The world is on tenterhooks after #North Korea threatened to carry out a #nuclear attack on the #United States and has identified the date and the location of its target. It has also indicated a line of action which would involve Japan because it intends to send its rockets flying over that country to strike Guam. Obviously, that has set the alarm bells ringing and Japan is reorganizing its defense mechanism to counter the threat by bringing its missile defense systems into the heart of the capital Tokyo.

Not everyone is getting in a panic

Daily Mail UK reports that North Korea plans to launch an attack that will land close to Guam by mid-August and it will be carried out by four Hwasong-12 missiles that will fly across Japan.

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Nevertheless, CNN reported that in Guam, there are still tourists visiting as the general consensus seems to be that North Korea is mostly rhetoric.

Therefore, preparatory work has been taken up by countries like Japan, South Korea, and Hawaii who feel that they are under immediate threat of a nuclear attack from North Korea. The former two are allies of the United States while Hawaii is a base of the USAF.

The Japanese have reacted by purchasing bomb shelters and radiation-blocking air purifiers. In the opinion of Defense Minister Itsunori Onodera of Japan, a missile attack on the island would be a national emergency as it would threaten its very existence. If that happens, his country would act in self-defense and activate its missile defense system. According to the provisions of a recent law, the country can deploy its military to defend the US and other allies when they come under enemy attack.

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Hawaii knows that it would take approximately 20 minutes for an ICBM from North Korea to strike the island. However, the Pacific Command would take a few minutes to characterize a launch and the people would have about 15 minutes to seek out shelter. It is working out a system to warn its people of an impending attack.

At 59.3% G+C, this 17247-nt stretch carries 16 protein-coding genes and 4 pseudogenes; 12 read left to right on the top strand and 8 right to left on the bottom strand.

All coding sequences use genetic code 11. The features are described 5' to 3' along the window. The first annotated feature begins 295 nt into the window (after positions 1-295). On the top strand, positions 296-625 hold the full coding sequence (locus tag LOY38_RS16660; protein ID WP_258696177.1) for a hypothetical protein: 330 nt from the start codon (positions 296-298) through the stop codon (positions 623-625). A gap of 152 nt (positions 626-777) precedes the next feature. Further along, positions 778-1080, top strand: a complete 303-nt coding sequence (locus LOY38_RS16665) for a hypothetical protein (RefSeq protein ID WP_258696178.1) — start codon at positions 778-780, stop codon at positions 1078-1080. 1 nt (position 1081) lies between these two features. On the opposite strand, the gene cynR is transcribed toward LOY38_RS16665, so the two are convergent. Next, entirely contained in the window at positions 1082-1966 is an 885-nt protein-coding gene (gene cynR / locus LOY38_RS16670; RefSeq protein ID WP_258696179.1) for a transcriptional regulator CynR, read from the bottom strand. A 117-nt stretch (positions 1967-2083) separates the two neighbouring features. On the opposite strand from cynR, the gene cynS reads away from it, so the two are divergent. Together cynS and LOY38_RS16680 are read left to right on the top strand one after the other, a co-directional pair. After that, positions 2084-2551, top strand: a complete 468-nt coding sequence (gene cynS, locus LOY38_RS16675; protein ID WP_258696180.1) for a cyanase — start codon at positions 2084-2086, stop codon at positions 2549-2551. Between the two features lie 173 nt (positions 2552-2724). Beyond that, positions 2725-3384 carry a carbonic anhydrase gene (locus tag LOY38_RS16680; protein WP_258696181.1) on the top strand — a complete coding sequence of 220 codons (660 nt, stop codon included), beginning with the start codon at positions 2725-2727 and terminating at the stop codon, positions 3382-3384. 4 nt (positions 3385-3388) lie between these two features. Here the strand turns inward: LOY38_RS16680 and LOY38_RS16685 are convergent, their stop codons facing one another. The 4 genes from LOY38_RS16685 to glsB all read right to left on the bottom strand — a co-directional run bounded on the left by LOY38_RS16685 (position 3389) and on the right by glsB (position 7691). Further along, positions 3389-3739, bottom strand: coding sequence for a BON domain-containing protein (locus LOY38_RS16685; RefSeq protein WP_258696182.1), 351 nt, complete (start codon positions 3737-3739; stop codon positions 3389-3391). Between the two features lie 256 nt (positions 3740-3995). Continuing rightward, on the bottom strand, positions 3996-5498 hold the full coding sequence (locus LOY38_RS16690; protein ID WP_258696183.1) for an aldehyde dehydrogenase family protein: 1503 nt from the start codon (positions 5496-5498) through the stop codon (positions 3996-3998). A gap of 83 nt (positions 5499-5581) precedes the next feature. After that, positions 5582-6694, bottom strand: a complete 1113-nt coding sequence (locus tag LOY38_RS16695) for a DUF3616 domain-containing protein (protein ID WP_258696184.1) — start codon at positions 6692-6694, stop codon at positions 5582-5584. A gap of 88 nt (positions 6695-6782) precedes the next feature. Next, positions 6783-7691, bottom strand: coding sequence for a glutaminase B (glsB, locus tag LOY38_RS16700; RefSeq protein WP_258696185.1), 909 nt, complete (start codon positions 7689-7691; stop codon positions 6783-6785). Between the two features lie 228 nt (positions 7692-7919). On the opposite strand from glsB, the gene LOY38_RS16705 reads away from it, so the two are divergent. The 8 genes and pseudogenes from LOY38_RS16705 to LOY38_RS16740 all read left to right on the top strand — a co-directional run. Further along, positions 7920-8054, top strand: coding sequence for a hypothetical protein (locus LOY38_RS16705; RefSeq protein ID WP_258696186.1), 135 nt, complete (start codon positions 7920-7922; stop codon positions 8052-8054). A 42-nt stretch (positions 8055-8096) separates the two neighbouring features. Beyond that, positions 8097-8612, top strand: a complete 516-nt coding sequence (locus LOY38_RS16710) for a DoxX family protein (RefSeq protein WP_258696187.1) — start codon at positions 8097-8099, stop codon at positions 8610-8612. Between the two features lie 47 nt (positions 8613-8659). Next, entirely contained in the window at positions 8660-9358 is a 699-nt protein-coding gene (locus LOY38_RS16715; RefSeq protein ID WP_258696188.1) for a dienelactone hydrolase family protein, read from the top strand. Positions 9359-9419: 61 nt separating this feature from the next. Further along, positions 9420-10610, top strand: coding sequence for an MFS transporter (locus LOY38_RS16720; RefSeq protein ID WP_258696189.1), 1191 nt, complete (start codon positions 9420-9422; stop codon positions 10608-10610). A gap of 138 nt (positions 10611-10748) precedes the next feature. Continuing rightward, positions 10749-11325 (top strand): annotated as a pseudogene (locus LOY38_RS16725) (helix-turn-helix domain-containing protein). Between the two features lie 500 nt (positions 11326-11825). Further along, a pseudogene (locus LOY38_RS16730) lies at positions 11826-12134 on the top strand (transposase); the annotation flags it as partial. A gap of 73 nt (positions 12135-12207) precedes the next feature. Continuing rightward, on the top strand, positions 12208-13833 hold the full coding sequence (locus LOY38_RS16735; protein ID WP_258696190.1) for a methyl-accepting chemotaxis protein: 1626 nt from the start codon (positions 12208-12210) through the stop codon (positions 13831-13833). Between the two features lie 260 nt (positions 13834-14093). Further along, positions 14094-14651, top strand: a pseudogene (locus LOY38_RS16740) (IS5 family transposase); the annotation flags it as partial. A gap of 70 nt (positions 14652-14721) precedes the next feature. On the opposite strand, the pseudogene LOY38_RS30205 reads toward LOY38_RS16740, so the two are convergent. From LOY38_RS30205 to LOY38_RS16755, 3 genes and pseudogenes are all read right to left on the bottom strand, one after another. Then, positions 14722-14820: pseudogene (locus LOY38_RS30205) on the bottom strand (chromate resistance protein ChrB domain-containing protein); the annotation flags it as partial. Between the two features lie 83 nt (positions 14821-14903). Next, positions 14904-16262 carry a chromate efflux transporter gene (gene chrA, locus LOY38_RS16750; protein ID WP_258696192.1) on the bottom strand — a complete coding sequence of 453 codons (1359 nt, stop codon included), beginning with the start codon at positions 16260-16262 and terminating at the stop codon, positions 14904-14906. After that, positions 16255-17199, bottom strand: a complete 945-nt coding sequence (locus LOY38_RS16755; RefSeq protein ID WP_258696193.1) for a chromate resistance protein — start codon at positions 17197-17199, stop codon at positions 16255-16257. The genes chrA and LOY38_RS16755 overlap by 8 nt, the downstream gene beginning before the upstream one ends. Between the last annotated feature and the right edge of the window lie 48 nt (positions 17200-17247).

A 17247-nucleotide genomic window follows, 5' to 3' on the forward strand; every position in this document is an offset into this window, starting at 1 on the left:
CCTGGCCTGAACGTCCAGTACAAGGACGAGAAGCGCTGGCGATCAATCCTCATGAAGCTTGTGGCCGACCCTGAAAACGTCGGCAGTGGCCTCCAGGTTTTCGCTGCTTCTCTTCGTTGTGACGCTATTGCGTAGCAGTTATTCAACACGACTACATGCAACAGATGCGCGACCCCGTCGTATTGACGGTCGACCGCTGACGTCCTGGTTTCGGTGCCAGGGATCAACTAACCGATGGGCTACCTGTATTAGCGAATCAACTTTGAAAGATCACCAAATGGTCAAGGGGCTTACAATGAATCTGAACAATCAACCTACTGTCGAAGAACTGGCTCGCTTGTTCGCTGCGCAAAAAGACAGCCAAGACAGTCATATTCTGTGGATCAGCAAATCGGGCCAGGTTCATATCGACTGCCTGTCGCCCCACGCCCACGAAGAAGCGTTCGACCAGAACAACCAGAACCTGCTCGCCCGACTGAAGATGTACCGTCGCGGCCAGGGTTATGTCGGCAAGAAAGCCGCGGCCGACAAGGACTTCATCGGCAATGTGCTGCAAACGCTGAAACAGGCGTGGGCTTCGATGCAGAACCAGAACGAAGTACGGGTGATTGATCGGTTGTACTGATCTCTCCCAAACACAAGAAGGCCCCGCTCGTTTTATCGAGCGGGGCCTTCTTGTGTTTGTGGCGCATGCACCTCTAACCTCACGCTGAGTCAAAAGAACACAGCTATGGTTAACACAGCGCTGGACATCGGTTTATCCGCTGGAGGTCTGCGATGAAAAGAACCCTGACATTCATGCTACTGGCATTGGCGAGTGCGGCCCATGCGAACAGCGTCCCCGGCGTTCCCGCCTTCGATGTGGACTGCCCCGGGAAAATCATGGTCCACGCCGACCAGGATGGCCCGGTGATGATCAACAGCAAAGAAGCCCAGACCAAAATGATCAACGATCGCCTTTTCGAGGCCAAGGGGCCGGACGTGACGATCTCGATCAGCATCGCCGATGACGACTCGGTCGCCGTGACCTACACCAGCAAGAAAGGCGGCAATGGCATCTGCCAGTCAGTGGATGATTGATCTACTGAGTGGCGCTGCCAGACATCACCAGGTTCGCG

South Korea has indicated that it would strengthen its defenses but the country seems to be calm and not panic stricken. Its response is lukewarm as they feel that the threats will not materialize. In any case, it has a system to alert its civilians via automated messages to their mobile telephones. Apart from that, there are more than 3,000 bunkers in Seoul and underground train stations and parking garages.

What does the future hold?

It appears that North Korea is not inclined to pay heed to any diplomatic solution. Kim Jong-un, the leader, is unperturbed by the fresh round of sanctions and has taken it in his stride. President Donald Trump had suggested to President Xi Jinping of China that the country exerts pressure on their ally and it is still not clear whether China will be able to persuade North Korea from aggravating the situation.

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The situation is tense and volatile. An unpredictable leader is a danger to the world and if North Korea does go ahead with a nuclear attack on the United States, it could be the point of no return.